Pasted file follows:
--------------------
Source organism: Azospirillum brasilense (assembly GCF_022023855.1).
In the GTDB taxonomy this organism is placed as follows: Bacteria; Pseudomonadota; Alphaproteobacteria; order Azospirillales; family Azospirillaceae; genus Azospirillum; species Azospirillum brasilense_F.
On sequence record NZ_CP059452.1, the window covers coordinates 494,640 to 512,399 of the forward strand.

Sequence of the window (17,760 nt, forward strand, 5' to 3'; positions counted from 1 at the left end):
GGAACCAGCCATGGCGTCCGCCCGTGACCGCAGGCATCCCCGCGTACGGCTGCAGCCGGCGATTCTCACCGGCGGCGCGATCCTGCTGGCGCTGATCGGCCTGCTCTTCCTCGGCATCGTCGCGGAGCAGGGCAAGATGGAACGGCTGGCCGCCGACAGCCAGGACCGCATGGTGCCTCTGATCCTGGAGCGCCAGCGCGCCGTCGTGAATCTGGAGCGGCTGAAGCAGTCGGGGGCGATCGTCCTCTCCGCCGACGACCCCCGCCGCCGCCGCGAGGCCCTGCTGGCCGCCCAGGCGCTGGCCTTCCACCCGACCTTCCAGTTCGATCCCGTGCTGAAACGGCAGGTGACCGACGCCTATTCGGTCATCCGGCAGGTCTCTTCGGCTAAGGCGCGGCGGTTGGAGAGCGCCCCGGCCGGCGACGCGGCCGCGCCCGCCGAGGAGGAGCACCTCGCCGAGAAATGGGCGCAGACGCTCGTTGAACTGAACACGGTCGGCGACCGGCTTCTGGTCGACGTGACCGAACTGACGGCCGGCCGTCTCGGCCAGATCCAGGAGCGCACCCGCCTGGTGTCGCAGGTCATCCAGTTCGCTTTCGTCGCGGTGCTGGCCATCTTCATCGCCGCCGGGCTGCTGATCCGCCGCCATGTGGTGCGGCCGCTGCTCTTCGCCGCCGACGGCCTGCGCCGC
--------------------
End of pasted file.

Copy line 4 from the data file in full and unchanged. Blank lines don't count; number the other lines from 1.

Sequence of the window (17,760 nt, forward strand, 5' to 3'; positions counted from 1 at the left end):